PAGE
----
I took the plunge into operating the amateur radio linear satellites a few weeks back and it has been a fantastic experience. My plan here on the blog is to share a few “blow by blow” accounts about what worked and what didn’t, what I have improved and how, and what’s next.
Phase One – Get on The Air
I’m a fan of “shack-in-a-box” radios so I already had the basic equipment necessary to operate on a linear-transponder LEO satellite. I used my Yaesu FT991A for the uplink, and my Icom IC705 on the downlink. Using the IC705 on receive made sense because the display on the IC705 is better, it has a built-in audio recorder, and it has options for things like bluetooth audio if I wanted wireless RX via earbuds, etc… I had to configure my station so I could manage two radios and point the antenna. I arranged the rigs so I could sit in front of them (I’m not hanging a 991A around my neck) and reach the tripod to point the antenna. I have a Heil Proset6 which I have used on the 991A so I had a wired solution for audio. I was not comfortable enough with the function of my internal “Profanity Suppression Module” (aka PSM) to use VOX, so I used the HEIL PTT trigger switch. This tied up my hands but I was mostly interested in tracking the satellite and finding the downlink.
The antenna I use is an Arrow II, Initially I mounted it to a photo tripod so I could have some kind of sanity while I figured things out. It helped. I was able to track the bird and didn’t have much polarization-related fading. The Arrow is two antennas sharing a common boom, so there are two feedpoints. I purchased mine with the optional duplexer which turned out to be a good thing even if I am not using it as a duplexer. It can serve as a 2M Low-Pass Filter for 2M uplink, or a 70cm high pass filer, by only using half of the duplexer.
I also have a ELK L5 LPDA that I have used often on VHF rover operations, fixed, and handheld. The Elk is a nice fit on the 991A for simplex operation because you don’t need a duplexer as long as you are working one band at a time To work full duplex I would need to split the feed with a duplexer, and I am not confident about noise rejection with both radios on a common feedpoint.
That equipment made up Phase 1: two radios, hand mic, headphones, antenna on a tripod, iPad running GoSatWatch, and the appropriate page out of KE0PBR’s Satellite Cheat Sheet on a clipboard. That is a lot to manage at one time, especially while teaching myself how an inverting linear transponder works and how to operate through it. But those are the pieces-parts and I made exactly one QSO on a RS-44 pass on October 27th 2022. That first contact was not pretty but it did let me get my feet wet. I collected my thoughts and set up for the following pass and made seven contacts! I think that is still my best QSO/Pass figure.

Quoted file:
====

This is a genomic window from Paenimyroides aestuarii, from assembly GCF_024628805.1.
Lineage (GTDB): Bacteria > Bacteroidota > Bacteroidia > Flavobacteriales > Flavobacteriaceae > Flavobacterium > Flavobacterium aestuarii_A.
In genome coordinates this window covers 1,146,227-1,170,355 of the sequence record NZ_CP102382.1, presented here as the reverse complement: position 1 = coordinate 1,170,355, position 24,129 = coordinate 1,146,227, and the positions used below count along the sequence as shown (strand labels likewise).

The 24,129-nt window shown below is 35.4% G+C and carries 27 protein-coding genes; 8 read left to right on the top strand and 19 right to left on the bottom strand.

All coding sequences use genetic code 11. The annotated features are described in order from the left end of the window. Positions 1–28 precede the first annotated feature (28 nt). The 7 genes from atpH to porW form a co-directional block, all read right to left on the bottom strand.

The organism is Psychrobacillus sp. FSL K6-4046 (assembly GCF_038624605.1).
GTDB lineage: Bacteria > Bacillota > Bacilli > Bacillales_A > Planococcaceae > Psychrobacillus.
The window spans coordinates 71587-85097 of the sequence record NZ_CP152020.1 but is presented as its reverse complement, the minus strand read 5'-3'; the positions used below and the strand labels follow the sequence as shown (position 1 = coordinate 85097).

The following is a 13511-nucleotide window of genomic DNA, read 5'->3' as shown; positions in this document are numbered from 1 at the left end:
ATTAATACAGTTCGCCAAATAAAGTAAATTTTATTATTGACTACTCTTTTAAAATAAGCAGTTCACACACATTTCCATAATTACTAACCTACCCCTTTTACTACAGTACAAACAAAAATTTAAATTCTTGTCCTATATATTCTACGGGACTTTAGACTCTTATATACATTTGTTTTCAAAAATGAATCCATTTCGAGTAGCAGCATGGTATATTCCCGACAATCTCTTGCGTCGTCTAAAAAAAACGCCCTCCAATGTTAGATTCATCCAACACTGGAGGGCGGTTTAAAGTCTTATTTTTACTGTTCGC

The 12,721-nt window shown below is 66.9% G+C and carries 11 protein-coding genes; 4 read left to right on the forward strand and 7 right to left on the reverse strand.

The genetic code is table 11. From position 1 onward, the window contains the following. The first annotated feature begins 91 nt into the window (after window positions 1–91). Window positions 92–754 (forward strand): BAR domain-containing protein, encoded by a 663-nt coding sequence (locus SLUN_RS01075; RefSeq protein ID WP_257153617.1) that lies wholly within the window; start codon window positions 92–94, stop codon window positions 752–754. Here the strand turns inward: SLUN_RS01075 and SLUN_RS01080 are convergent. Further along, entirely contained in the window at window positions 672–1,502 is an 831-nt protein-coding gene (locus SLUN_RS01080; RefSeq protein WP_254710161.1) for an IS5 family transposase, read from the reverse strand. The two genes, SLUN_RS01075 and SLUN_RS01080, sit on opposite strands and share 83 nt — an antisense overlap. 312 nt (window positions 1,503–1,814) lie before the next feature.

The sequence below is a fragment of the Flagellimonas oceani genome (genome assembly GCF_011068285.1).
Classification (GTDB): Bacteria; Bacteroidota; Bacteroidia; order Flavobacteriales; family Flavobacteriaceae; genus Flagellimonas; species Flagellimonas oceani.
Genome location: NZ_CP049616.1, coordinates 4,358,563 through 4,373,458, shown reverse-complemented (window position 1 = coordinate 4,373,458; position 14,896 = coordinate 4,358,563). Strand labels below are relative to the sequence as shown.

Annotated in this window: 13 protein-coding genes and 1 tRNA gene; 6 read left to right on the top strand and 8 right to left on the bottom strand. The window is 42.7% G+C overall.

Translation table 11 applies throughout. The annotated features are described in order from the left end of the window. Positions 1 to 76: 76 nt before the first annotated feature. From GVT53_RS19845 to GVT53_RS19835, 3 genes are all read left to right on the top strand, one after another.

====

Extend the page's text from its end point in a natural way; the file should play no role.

Once Phase 1 got rolling, I knew I needed to assemble a portable setup if I wanted to work sats on a regular basis. My home has a “crow’s nest” feature where I can walk up stairs to a small deck mounted on the roof. That’s a very good operating position and is also where I set up my portable V/U antennas for terrestrial operations. The downside is I don’t have a great horizon due to structures and trees. If I want a clear horizon I need to travel. Also, the setup/teardown for the 991A/705/camp table/tripod… is not practical. The good news is I was very close to having a portable solution. Yay.
Phase Two – Portable Ops
One very common portable satellite station is a pair of Yaesu FT-817/818 radios (aka the FT-1634) in some sort of camera bag, and a few accessories to assist the operator. In my case I already have the deluxe option of the Icom IC705, and all I needed was a second rig. FT-817NDs are not too expensive so I began looking for one. I found a clean FT-817ND on QRZ.com for about $400 and got busy with the station-assembly phase. As an avid amateur photographer and I have a small collection of camera bags. The one that I settled on is a KATA 3N1-20 backpack/sling bag. Frankly, it was horrible for photography use and it has sat around unused for over 10 years. For radio purposes it is almost ideal!
It has a large top compartment, while the main compartment has identical zippered access flaps on both sides of the bag. The symmetry of the bag means I can set it up to have full access to the rig fronts on one side, and full access to the rear on the other side, along with battery storage in the top lid. I used lots of “pluck apart” foam block to support and position the radios and built a simple fused power splitter to deliver 13.8v to both radios. The power harness is made from a factory IC705 power cable, plus some good 16ga zip-cord, and fitted it all with Anderson Powerpole connectors.
For antenna connections I use a BNC pigtail to create strain relief and improve access to the IC705 antenna connector, and am building one for the 817ND. On the audio side I raided my parts bin and found a cheapie 3.5mm extension with a right-angle on one end to extend the headphone jack. On the 817ND I have the Heil AD-1-YM adapter fitted. Those give me the two connections I need to get audio to and from my Heil Proset 6. I’m running the 817ND in VOX mode now and rarely do I have a PSM glitch 🙂